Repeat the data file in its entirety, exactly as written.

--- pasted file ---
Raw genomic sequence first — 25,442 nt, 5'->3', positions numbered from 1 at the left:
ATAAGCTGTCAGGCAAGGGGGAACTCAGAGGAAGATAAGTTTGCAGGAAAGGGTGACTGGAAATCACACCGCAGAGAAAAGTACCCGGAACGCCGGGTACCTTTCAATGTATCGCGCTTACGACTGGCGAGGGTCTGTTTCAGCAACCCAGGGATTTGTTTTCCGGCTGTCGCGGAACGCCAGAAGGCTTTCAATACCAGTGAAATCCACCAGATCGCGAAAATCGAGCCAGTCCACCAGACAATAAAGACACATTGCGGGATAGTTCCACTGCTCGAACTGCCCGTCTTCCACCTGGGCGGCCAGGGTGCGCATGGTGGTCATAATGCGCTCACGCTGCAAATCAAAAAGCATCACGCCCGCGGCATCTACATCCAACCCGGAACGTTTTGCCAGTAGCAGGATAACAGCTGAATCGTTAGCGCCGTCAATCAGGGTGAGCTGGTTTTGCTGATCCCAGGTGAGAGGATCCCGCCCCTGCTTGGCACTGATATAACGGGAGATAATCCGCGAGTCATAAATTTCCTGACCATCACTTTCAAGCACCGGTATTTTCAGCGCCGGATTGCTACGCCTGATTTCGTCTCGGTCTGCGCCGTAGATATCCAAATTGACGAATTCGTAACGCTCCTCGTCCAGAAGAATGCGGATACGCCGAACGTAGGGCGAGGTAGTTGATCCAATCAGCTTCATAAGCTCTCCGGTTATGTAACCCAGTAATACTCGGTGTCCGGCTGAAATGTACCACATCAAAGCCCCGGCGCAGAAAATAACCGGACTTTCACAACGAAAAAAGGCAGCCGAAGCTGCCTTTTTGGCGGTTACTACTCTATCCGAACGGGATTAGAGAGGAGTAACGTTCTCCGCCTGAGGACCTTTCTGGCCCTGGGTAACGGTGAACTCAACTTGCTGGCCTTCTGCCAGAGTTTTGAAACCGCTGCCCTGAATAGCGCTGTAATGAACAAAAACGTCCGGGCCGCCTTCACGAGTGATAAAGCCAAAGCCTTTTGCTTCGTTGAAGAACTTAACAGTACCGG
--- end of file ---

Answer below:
Raw genomic sequence first — 25,442 nt, 5'->3', positions numbered from 1 at the left:
ATAAGCTGTCAGGCAAGGGGGAACTCAGAGGAAGATAAGTTTGCAGGAAAGGGTGACTGGAAATCACACCGCAGAGAAAAGTACCCGGAACGCCGGGTACCTTTCAATGTATCGCGCTTACGACTGGCGAGGGTCTGTTTCAGCAACCCAGGGATTTGTTTTCCGGCTGTCGCGGAACGCCAGAAGGCTTTCAATACCAGTGAAATCCACCAGATCGCGAAAATCGAGCCAGTCCACCAGACAATAAAGACACATTGCGGGATAGTTCCACTGCTCGAACTGCCCGTCTTCCACCTGGGCGGCCAGGGTGCGCATGGTGGTCATAATGCGCTCACGCTGCAAATCAAAAAGCATCACGCCCGCGGCATCTACATCCAACCCGGAACGTTTTGCCAGTAGCAGGATAACAGCTGAATCGTTAGCGCCGTCAATCAGGGTGAGCTGGTTTTGCTGATCCCAGGTGAGAGGATCCCGCCCCTGCTTGGCACTGATATAACGGGAGATAATCCGCGAGTCATAAATTTCCTGACCATCACTTTCAAGCACCGGTATTTTCAGCGCCGGATTGCTACGCCTGATTTCGTCTCGGTCTGCGCCGTAGATATCCAAATTGACGAATTCGTAACGCTCCTCGTCCAGAAGAATGCGGATACGCCGAACGTAGGGCGAGGTAGTTGATCCAATCAGCTTCATAAGCTCTCCGGTTATGTAACCCAGTAATACTCGGTGTCCGGCTGAAATGTACCACATCAAAGCCCCGGCGCAGAAAATAACCGGACTTTCACAACGAAAAAAGGCAGCCGAAGCTGCCTTTTTGGCGGTTACTACTCTATCCGAACGGGATTAGAGAGGAGTAACGTTCTCCGCCTGAGGACCTTTCTGGCCCTGGGTAACGGTGAACTCAACTTGCTGGCCTTCTGCCAGAGTTTTGAAACCGCTGCCCTGAATAGCGCTGTAATGAACAAAAACGTCCGGGCCGCCTTCACGAGTGATAAAGCCAAAGCCTTTTGCTTCGTTGAAGAACTTAACAGTACCGG